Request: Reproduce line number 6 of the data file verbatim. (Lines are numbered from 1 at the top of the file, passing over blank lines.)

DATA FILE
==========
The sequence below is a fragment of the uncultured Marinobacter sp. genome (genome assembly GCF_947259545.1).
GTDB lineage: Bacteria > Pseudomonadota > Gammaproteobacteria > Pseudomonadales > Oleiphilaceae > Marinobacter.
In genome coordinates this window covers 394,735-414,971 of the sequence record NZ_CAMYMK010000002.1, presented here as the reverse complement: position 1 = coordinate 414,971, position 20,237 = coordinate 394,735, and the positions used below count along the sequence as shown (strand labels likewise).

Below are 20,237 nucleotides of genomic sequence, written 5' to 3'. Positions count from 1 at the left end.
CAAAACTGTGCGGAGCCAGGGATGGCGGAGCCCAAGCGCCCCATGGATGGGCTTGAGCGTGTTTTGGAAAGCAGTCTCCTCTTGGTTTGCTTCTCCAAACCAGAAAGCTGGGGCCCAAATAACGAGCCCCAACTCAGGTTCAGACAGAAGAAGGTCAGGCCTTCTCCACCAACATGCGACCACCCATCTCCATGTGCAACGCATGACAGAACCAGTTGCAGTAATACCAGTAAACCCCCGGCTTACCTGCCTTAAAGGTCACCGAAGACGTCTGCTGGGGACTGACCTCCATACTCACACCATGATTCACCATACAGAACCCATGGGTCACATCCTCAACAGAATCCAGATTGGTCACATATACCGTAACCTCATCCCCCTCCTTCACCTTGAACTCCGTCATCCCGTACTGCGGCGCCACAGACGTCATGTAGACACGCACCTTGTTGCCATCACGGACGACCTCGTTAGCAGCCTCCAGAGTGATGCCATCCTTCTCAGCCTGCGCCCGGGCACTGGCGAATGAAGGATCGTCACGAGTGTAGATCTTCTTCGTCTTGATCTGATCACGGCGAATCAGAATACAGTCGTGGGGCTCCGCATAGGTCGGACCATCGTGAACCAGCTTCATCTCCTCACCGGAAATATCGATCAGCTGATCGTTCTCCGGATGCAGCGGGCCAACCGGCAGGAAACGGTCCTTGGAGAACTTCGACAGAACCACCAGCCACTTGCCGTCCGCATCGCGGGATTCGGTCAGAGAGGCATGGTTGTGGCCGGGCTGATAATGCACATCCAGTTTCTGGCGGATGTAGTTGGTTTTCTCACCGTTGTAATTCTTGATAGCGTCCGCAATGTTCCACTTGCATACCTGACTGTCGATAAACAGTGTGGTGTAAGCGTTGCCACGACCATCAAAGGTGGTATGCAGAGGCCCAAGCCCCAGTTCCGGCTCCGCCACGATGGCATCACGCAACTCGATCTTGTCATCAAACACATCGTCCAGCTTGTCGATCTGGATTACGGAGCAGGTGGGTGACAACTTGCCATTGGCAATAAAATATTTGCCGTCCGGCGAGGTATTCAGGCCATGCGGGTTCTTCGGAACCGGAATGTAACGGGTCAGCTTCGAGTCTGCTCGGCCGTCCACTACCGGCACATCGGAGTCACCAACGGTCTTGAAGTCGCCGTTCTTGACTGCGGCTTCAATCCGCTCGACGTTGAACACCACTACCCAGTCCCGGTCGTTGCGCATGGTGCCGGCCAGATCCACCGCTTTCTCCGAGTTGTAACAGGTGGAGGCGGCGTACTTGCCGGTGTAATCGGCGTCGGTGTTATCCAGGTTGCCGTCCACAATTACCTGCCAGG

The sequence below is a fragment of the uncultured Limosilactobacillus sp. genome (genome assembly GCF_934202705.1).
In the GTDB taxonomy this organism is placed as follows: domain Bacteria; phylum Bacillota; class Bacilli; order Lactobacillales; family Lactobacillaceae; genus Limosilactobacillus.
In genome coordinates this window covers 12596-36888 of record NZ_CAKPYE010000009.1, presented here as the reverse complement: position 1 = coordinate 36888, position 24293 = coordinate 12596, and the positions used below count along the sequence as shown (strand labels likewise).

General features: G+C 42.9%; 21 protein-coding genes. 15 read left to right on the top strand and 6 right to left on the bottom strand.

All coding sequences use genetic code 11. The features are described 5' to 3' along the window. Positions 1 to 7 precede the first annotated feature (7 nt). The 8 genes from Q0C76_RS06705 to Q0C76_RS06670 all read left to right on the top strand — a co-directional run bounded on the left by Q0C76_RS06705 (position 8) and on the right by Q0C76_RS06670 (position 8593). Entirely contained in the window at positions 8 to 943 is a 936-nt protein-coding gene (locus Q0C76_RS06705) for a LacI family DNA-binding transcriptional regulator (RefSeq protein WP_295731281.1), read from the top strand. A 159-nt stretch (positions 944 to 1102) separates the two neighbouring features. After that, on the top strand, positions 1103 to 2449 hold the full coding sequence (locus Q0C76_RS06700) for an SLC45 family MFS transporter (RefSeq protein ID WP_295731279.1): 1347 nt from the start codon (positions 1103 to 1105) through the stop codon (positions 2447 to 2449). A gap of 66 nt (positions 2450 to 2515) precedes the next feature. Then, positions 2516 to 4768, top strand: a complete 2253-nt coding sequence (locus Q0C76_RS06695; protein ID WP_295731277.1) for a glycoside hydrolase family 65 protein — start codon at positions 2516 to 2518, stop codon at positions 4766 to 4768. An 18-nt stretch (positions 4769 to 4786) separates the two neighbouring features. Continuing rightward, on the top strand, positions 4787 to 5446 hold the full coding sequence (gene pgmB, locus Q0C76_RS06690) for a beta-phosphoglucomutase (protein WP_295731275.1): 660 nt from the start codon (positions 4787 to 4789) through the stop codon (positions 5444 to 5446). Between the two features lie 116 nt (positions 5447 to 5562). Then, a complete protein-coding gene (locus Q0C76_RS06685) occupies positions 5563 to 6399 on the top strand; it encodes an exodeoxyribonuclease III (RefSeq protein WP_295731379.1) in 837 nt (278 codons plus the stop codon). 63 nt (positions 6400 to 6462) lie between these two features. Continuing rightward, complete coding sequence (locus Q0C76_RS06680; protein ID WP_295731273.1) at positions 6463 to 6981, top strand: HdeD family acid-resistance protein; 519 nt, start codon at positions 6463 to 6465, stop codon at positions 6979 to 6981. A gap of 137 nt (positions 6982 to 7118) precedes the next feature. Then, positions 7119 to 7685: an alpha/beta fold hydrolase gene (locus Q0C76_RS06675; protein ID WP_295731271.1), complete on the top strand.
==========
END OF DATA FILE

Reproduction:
The sequence below is a fragment of the uncultured Limosilactobacillus sp. genome (genome assembly GCF_934202705.1).